The Torah introduces the creation of the universe, not once, but twice. In chapter one:
“In the beginning, God created heaven and earth.” (Gen. 1:1)
And in chapter two:
“These are the chronicles of heaven and earth when they were created; on the day that the Lord God made earth and heaven.” (Gen. 2:4)
If we examine these two verses, the most prominent difference between them is the name used for God. The first chapter uses the name 'Elokim,' expressing the Divine attribute of Justice. This aspect of creation is also called Gevurah or ‘Strength,’ as the ability to meet the strict standards of unmitigated justice provides strength and legitimacy. If we can measure up to the attribute of Justice, we deserve to live.
The second chapter uses a combination of two names for the Creator, “Hashem Elokim.” The Torah precedes the name Elokim with the Tetragrammaton. This ineffable Divine name signifies the trait of Rachamim or ‘Mercy.’ It indicates that the world did not deserve to exist solely on the basis of its own merits. Creation of the universe required that the attribute of justice be tempered with a measure of mercy.
Why this change in God’s name? The Midrash explains that a fundamental shift took place during the creation process:
“Initially, God intended to create it with the attribute of Justice. But then He saw that the world cannot exist [with only Justice], so He gave priority to the attribute of Mercy, and joined it with the attribute of Justice.” (Pesikta Rabbati 40)
The combination of two opposing traits, Mercy and Justice, is the basis for the middle path that allows the universe to exist. The admixture of Mercy permitted free choice, and the possibility that evil desires may rule over us. It created a reality in which human frailties and foibles are tolerated.
When did this compromise become necessary? And why not create the world from the start with both attributes? Did not God know that our world could not exist according to unmitigated justice?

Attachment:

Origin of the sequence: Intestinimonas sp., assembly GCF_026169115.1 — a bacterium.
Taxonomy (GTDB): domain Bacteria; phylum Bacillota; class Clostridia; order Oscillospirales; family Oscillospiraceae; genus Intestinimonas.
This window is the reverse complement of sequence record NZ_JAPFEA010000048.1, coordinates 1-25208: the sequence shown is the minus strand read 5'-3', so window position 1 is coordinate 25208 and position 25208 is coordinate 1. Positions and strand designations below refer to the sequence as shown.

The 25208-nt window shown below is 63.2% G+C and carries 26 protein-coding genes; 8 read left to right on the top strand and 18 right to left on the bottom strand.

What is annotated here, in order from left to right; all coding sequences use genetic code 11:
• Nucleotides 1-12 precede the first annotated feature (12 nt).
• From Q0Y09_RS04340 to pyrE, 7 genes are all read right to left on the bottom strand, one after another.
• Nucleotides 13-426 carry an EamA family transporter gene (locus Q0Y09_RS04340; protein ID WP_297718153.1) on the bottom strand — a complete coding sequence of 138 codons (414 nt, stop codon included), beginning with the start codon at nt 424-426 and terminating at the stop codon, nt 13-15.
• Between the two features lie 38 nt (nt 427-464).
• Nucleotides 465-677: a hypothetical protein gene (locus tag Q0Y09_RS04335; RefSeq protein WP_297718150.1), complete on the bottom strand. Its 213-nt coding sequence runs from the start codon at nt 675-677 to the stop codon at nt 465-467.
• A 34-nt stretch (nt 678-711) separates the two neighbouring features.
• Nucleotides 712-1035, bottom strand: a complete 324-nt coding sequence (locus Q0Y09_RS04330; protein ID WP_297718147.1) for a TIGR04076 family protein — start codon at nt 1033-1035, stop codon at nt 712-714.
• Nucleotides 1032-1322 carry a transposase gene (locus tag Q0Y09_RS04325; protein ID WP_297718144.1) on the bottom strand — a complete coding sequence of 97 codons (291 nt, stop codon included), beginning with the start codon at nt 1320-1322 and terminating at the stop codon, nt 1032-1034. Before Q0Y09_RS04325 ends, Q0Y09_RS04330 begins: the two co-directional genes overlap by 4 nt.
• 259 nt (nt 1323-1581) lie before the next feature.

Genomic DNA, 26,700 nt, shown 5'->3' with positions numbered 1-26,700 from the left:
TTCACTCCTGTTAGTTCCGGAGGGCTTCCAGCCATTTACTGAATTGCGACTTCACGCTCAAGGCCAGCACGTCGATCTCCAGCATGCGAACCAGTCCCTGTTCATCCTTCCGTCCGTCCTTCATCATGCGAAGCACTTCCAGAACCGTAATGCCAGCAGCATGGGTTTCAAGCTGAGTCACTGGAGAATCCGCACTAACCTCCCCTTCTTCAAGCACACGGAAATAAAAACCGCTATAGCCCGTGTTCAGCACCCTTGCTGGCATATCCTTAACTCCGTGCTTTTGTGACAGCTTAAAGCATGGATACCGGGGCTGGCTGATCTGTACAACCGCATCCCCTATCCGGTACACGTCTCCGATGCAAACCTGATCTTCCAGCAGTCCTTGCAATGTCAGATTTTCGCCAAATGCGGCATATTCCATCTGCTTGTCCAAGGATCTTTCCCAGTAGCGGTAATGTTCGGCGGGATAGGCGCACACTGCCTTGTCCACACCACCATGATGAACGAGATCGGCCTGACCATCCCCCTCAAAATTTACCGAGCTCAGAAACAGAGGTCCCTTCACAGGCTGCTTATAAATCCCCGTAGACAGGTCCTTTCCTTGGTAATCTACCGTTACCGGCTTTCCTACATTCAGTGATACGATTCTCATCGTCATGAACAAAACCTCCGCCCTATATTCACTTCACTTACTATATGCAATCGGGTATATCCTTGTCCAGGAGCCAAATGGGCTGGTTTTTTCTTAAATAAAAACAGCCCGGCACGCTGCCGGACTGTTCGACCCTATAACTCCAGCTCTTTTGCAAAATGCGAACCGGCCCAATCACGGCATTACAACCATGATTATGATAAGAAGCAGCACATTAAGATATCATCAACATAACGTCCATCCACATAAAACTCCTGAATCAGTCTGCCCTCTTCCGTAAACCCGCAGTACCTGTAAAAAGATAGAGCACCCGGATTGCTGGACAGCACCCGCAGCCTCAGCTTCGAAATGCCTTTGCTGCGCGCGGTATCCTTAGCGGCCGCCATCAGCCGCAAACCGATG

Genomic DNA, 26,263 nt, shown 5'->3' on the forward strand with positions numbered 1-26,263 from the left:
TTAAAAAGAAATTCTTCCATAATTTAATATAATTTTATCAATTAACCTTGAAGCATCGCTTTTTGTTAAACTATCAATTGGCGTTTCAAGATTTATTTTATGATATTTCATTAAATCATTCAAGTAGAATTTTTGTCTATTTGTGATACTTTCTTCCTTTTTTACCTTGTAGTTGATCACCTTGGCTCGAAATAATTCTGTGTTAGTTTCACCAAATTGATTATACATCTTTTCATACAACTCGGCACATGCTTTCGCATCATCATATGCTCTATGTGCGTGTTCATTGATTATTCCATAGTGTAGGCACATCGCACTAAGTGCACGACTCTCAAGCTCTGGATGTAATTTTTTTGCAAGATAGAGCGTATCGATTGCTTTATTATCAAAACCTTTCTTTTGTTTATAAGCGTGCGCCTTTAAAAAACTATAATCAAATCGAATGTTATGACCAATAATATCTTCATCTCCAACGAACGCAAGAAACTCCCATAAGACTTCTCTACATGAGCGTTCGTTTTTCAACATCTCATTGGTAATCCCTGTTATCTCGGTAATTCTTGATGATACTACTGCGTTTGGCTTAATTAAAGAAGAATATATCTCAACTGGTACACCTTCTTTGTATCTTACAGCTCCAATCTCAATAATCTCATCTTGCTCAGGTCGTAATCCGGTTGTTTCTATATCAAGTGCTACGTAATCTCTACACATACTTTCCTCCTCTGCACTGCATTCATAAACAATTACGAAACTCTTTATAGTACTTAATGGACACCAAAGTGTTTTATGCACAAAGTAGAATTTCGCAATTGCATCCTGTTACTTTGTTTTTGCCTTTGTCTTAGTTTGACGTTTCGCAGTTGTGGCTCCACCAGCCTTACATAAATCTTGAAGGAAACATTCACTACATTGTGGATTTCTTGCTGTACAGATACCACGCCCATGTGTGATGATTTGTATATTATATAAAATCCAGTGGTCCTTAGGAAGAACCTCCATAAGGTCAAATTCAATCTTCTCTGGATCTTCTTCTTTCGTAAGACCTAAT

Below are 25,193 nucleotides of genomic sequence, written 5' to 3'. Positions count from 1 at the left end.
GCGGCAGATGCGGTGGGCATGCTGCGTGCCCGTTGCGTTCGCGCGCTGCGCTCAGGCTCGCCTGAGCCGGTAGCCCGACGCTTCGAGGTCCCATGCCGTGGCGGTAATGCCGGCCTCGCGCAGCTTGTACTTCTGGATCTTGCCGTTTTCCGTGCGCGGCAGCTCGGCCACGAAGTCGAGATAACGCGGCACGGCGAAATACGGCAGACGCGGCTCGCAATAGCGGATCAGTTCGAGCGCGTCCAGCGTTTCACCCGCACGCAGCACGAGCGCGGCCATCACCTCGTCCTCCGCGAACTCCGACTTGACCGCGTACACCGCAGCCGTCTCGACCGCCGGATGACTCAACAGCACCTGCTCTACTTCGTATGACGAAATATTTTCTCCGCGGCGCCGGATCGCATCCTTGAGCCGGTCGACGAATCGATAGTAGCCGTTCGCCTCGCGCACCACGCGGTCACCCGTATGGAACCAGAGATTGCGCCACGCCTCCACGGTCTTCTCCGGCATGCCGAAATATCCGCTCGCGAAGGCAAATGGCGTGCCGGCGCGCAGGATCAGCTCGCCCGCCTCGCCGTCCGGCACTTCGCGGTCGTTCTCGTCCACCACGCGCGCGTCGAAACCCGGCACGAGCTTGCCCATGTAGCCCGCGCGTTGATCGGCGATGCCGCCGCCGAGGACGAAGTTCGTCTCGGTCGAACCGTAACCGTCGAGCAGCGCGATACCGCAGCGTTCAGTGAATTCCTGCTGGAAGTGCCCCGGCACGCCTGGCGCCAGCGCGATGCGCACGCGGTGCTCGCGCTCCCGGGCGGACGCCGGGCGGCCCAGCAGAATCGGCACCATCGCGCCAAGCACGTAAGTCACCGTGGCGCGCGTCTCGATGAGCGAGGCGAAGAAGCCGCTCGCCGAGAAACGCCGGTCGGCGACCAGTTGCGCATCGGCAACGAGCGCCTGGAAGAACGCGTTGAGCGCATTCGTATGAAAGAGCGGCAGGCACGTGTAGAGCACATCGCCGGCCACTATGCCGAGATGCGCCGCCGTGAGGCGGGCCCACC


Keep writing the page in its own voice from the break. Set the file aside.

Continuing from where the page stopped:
Corresponding to these two Divine aspects of creation, we may classify all mitzvot as positive and negative commandments. At the heart of positive commandments are the attributes of love of God and Mercy. The negative commandments, on the other hand, are based on awe of God (Yirah) and Justice. According to the Zohar, Adam was instructed concerning both types of mitzvoth in the Garden of Eden. Man was placed in the Garden “to work it and watch over it” (Gen. 2:15). “To work it” refers to the positive commandments, while “to watch over it” refers to the negative precepts.
In the Garden of Eden, however, there was an underlying unity encompassing both of these Divine attributes. There exists an inner bond between Justice and Mercy. While all negative precepts are based on Awe, the actual command to feel awe and reverence for God is itself a positive one (see Deut. 10:20). Deep within the attribute of Awe lies hidden the attribute of Love. Love concealed within Awe, and Mercy concealed within Justice. This form of Justice, containing a hidden measure of Mercy, was the original master-plan for creation.
The Tree of Knowledge also combined two opposing qualities, knowledge of good and evil. Adam could not grasp how one tree could encompass two contradictory traits. In truth, this combination is the very foundation of our world. The universe could not exist without combining Justice with Mercy. Adam’s sin was in separating between the two, thus transforming the Garden of Eden into a broken, disjointed world.
What about the original plan for the world, to exist exclusively by Justice? This level of creation will be attained in the future, as the world is repaired. Thus, there is a tradition that in the future the Halacha will be decided according to the more stringent opinion of Beit Shammai. Since the universe will return to the original design of Justice, the term “Gan Eden” refers both to the past and the future. The Garden of Eden was the pristine, integrated world that existed before Adam’s sin, and is also the future place of reward.
In our divided reality, deed and reward are separated in time and place:
“Today [this world] is for keeping the commandments; and tomorrow [the world to come] is for receiving their reward.” (Eiruvin 22a)
In the Garden of Eden, on the other hand, there is no dichotomy between action and reward, no confusion between good and evil, and no division between Justice and Mercy. In the future, the universe will return to the Divine attribute of Justice, with Mercy concealed within, thus uniting all apparent opposites.
(Adapted from Shemuot HaRe’iyah 8, Bereishit 5690 (1929))